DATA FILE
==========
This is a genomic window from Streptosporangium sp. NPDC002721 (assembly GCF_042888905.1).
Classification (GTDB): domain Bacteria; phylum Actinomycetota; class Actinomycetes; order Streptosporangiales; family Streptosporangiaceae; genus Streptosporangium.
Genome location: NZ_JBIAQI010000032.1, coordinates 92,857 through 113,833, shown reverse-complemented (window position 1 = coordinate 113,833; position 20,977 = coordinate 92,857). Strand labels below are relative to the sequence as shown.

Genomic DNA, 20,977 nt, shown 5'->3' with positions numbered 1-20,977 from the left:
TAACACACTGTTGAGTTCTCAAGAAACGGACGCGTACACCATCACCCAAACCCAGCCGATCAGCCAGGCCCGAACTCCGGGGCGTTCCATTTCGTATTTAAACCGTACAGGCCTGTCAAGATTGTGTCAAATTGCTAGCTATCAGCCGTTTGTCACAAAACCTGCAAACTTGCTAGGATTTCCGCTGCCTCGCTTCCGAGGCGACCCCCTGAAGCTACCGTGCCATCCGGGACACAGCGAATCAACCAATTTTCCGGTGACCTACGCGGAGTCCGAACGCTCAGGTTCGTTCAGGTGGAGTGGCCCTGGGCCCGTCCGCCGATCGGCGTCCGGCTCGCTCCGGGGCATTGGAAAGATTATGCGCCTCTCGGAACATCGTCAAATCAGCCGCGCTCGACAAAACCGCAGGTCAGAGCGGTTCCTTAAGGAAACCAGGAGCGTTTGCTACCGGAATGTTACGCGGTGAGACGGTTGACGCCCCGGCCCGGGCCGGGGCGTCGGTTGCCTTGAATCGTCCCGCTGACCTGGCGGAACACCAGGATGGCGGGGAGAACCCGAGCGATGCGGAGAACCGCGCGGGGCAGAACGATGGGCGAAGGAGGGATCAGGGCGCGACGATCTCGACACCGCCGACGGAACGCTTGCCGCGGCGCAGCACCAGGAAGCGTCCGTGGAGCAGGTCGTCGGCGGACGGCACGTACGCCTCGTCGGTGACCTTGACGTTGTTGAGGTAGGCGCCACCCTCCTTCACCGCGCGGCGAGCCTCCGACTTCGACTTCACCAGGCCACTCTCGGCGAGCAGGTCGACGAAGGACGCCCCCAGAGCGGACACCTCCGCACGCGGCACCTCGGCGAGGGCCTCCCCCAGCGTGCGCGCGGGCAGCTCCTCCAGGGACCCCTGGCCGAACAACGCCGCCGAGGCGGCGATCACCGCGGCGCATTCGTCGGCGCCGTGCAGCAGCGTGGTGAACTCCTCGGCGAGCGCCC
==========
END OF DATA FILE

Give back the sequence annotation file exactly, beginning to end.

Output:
This is a genomic window from Streptosporangium sp. NPDC002721 (assembly GCF_042888905.1).
Classification (GTDB): domain Bacteria; phylum Actinomycetota; class Actinomycetes; order Streptosporangiales; family Streptosporangiaceae; genus Streptosporangium.
Genome location: NZ_JBIAQI010000032.1, coordinates 92,857 through 113,833, shown reverse-complemented (window position 1 = coordinate 113,833; position 20,977 = coordinate 92,857). Strand labels below are relative to the sequence as shown.

Genomic DNA, 20,977 nt, shown 5'->3' with positions numbered 1-20,977 from the left:
TAACACACTGTTGAGTTCTCAAGAAACGGACGCGTACACCATCACCCAAACCCAGCCGATCAGCCAGGCCCGAACTCCGGGGCGTTCCATTTCGTATTTAAACCGTACAGGCCTGTCAAGATTGTGTCAAATTGCTAGCTATCAGCCGTTTGTCACAAAACCTGCAAACTTGCTAGGATTTCCGCTGCCTCGCTTCCGAGGCGACCCCCTGAAGCTACCGTGCCATCCGGGACACAGCGAATCAACCAATTTTCCGGTGACCTACGCGGAGTCCGAACGCTCAGGTTCGTTCAGGTGGAGTGGCCCTGGGCCCGTCCGCCGATCGGCGTCCGGCTCGCTCCGGGGCATTGGAAAGATTATGCGCCTCTCGGAACATCGTCAAATCAGCCGCGCTCGACAAAACCGCAGGTCAGAGCGGTTCCTTAAGGAAACCAGGAGCGTTTGCTACCGGAATGTTACGCGGTGAGACGGTTGACGCCCCGGCCCGGGCCGGGGCGTCGGTTGCCTTGAATCGTCCCGCTGACCTGGCGGAACACCAGGATGGCGGGGAGAACCCGAGCGATGCGGAGAACCGCGCGGGGCAGAACGATGGGCGAAGGAGGGATCAGGGCGCGACGATCTCGACACCGCCGACGGAACGCTTGCCGCGGCGCAGCACCAGGAAGCGTCCGTGGAGCAGGTCGTCGGCGGACGGCACGTACGCCTCGTCGGTGACCTTGACGTTGTTGAGGTAGGCGCCACCCTCCTTCACCGCGCGGCGAGCCTCCGACTTCGACTTCACCAGGCCACTCTCGGCGAGCAGGTCGACGAAGGACGCCCCCAGAGCGGACACCTCCGCACGCGGCACCTCGGCGAGGGCCTCCCCCAGCGTGCGCGCGGGCAGCTCCTCCAGGGACCCCTGGCCGAACAACGCCGCCGAGGCGGCGATCACCGCGGCGCATTCGTCGGCGCCGTGCAGCAGCGTGGTGAACTCCTCGGCGAGCGCCC